Of English plays, the interlude called Jack Juggler (between 1547 and 1553) was based on the Amphitruo, and the lost play called the Historie of Error (acted in 1577) was probably based on the Menae-chmi; Nicholas Udall's Ralph Royster Doyster, the first English comedy (acted before 1551, first printed 1566), is founded on the Miles gloriosus; Shakespeare's Comedy of Errors (about 1591) is an adaptation of the Menaechmi; and his Falstaff may be regarded as an idealized reproduction or development of the braggart soldier of Plautus and Terence - a type of character which reappears in other forms not only in English literature (e.g.
In Shakespeare's Parolles and Ben Jonson's Captain Bobadil) but also in most of the literatures of modern Europe.
Shakespeare's Taming of the Shrew has been influenced in several respects (including the names Tranio and Grumio) by the Mostellaria.
The plan of Shakespeare's Stratford at least is preserved, for the road crossing Clopton's bridge is an ancient highway, and forks in the midst of the town into three great branches, about which the village grew up. The high cross no longer stands at the marketplace where these roads converged.
The word signifies horned cattle, and is found in Shakespeare's own writing, in the restored line "It is the pasture lards the rother's sides" (Timon of Athens), '' where "brother's" was originally the accredited reading.
The site of Shakespeare's house, New Place, bought by him in 1597, was acquired by public subscription, chiefly through the exertions of J.
Apart from the interest attaching to the pleasant country town and its pastoral environment, through their influence traceable in Shakespeare's writings, there are further connexions with himself and his family to be found.
The house adjacent to New Place known as Nash's house was that of Thomas Nash, who married Shakespeare's granddaughter Elizabeth Hall; it is used as a museum.
West of Stratford, is the picturesque thatched cottage in which Shakespeare's wife, Anne Hathaway, was born.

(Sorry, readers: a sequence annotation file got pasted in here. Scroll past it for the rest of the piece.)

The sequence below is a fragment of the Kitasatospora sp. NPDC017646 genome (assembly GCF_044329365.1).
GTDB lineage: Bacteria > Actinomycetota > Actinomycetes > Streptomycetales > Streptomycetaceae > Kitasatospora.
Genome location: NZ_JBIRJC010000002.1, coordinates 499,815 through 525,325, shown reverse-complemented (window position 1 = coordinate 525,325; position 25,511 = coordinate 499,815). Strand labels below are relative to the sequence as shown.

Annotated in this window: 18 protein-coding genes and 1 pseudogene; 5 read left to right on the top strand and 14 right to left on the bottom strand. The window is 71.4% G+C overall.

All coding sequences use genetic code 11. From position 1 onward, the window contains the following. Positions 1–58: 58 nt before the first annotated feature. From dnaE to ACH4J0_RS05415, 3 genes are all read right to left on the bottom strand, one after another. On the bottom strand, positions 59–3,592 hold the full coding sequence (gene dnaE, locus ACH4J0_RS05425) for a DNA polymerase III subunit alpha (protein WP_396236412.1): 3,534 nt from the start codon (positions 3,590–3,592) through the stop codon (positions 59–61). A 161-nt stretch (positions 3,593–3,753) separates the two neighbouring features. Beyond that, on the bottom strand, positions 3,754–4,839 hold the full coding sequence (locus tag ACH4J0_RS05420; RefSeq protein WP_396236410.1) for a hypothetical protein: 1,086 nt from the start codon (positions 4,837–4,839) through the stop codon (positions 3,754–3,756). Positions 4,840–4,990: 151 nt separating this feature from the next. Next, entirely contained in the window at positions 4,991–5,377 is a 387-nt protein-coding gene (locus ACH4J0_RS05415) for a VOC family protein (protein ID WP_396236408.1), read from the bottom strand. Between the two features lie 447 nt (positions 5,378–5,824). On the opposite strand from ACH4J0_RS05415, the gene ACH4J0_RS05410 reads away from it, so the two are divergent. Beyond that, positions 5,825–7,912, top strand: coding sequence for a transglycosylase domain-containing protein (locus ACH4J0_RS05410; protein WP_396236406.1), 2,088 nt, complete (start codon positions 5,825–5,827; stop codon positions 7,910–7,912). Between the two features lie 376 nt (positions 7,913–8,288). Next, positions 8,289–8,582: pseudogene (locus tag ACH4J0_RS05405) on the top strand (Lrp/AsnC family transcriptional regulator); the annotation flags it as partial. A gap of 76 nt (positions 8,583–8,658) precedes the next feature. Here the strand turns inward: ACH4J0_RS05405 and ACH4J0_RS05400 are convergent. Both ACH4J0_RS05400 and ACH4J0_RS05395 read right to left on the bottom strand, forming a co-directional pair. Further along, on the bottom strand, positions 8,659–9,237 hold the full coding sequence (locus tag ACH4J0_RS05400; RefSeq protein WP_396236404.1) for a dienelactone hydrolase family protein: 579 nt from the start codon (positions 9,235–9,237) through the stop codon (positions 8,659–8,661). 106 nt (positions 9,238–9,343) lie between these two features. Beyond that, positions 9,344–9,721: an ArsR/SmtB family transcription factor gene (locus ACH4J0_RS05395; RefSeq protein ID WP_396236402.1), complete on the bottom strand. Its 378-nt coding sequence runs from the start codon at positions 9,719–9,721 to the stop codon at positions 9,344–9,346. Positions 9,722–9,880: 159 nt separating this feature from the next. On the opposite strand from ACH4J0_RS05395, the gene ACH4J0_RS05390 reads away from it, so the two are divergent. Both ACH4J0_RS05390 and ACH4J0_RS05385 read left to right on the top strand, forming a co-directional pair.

At Snitterfield to the north, where the low wooded hills begin to rise from the valley, lived Shakespeare's grandfather and uncle.
Treatise On Shakespeare's Dramatic Art (1839; editions, 1847, 1868, 1874), the 3rd ed.
In Perkin Warbeck (printed 1634; probably acted a year later) he chose an historical subject of great dramatic promise and psychological interest, and sought to emulate the glory of the great series of Shakespeare's national histories.
A wholly baseless anecdote, condensed into a stinging epigram by Endymion Porter, asserted that The Lover's Melancholy was stolen by Ford from Shakespeare's papers.
A repeated perusal of this drama suggests the judgment that it is overpraised when ranked at no great distance from Shakespeare's national dramas.
Its supposed ill-boding nature is alluded to in Shakespeare's VI., where Suffolk desires for his enemies "their sweetest shade, a grove of cypress trees."
In the common orchids of British meadows, Orchis Mori-o, mascula (Shakespeare's long purples), &c., the general structure of the flower is as we have described it (figs.
Nearly four hundred years after his death, Shakespeare's works are read and studied around the globe.
All these things are the same today as they were in Shakespeare's time, and because of that, his stories are still very relevant to us.
I have since read Shakespeare's plays many times and know parts of them by heart, but I cannot tell which of them I like best.